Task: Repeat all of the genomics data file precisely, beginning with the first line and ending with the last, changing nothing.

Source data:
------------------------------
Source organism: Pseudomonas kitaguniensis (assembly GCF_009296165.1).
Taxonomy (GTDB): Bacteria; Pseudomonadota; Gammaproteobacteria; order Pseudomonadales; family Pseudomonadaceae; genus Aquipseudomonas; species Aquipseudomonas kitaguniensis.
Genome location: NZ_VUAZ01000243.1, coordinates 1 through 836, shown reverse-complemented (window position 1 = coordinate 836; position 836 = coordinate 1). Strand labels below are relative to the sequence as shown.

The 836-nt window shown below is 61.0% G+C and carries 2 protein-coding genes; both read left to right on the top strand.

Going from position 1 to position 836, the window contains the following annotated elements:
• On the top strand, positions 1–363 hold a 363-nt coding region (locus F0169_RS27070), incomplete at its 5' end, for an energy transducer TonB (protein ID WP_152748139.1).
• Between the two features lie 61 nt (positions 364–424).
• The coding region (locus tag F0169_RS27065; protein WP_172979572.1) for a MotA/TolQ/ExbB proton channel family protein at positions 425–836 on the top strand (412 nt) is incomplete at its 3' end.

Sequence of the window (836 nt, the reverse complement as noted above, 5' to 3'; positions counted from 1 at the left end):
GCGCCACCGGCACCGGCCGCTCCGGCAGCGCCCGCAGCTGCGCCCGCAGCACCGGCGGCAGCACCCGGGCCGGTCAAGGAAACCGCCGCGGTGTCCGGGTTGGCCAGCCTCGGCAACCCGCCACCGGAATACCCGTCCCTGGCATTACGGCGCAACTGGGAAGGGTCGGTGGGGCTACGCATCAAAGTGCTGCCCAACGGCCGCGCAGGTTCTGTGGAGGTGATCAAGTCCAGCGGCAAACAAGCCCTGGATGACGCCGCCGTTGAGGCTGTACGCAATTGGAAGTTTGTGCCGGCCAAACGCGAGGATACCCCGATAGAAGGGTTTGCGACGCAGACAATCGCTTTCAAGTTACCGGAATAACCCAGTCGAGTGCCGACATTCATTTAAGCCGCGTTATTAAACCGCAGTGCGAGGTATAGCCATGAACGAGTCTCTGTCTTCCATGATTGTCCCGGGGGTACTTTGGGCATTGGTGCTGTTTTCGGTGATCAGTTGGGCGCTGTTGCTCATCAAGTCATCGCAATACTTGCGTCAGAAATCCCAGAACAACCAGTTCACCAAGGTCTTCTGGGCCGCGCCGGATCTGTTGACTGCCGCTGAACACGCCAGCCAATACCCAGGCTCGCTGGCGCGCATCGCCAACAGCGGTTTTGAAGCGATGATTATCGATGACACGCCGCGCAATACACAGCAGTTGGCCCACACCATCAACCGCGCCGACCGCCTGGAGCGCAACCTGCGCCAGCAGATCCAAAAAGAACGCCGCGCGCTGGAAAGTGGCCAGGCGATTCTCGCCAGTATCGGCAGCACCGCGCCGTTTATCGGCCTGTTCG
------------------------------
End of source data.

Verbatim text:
Source organism: Pseudomonas kitaguniensis (assembly GCF_009296165.1).
Taxonomy (GTDB): Bacteria; Pseudomonadota; Gammaproteobacteria; order Pseudomonadales; family Pseudomonadaceae; genus Aquipseudomonas; species Aquipseudomonas kitaguniensis.
Genome location: NZ_VUAZ01000243.1, coordinates 1 through 836, shown reverse-complemented (window position 1 = coordinate 836; position 836 = coordinate 1). Strand labels below are relative to the sequence as shown.

The 836-nt window shown below is 61.0% G+C and carries 2 protein-coding genes; both read left to right on the top strand.

Going from position 1 to position 836, the window contains the following annotated elements:
• On the top strand, positions 1–363 hold a 363-nt coding region (locus F0169_RS27070), incomplete at its 5' end, for an energy transducer TonB (protein ID WP_152748139.1).
• Between the two features lie 61 nt (positions 364–424).
• The coding region (locus tag F0169_RS27065; protein WP_172979572.1) for a MotA/TolQ/ExbB proton channel family protein at positions 425–836 on the top strand (412 nt) is incomplete at its 3' end.

Sequence of the window (836 nt, the reverse complement as noted above, 5' to 3'; positions counted from 1 at the left end):
GCGCCACCGGCACCGGCCGCTCCGGCAGCGCCCGCAGCTGCGCCCGCAGCACCGGCGGCAGCACCCGGGCCGGTCAAGGAAACCGCCGCGGTGTCCGGGTTGGCCAGCCTCGGCAACCCGCCACCGGAATACCCGTCCCTGGCATTACGGCGCAACTGGGAAGGGTCGGTGGGGCTACGCATCAAAGTGCTGCCCAACGGCCGCGCAGGTTCTGTGGAGGTGATCAAGTCCAGCGGCAAACAAGCCCTGGATGACGCCGCCGTTGAGGCTGTACGCAATTGGAAGTTTGTGCCGGCCAAACGCGAGGATACCCCGATAGAAGGGTTTGCGACGCAGACAATCGCTTTCAAGTTACCGGAATAACCCAGTCGAGTGCCGACATTCATTTAAGCCGCGTTATTAAACCGCAGTGCGAGGTATAGCCATGAACGAGTCTCTGTCTTCCATGATTGTCCCGGGGGTACTTTGGGCATTGGTGCTGTTTTCGGTGATCAGTTGGGCGCTGTTGCTCATCAAGTCATCGCAATACTTGCGTCAGAAATCCCAGAACAACCAGTTCACCAAGGTCTTCTGGGCCGCGCCGGATCTGTTGACTGCCGCTGAACACGCCAGCCAATACCCAGGCTCGCTGGCGCGCATCGCCAACAGCGGTTTTGAAGCGATGATTATCGATGACACGCCGCGCAATACACAGCAGTTGGCCCACACCATCAACCGCGCCGACCGCCTGGAGCGCAACCTGCGCCAGCAGATCCAAAAAGAACGCCGCGCGCTGGAAAGTGGCCAGGCGATTCTCGCCAGTATCGGCAGCACCGCGCCGTTTATCGGCCTGTTCG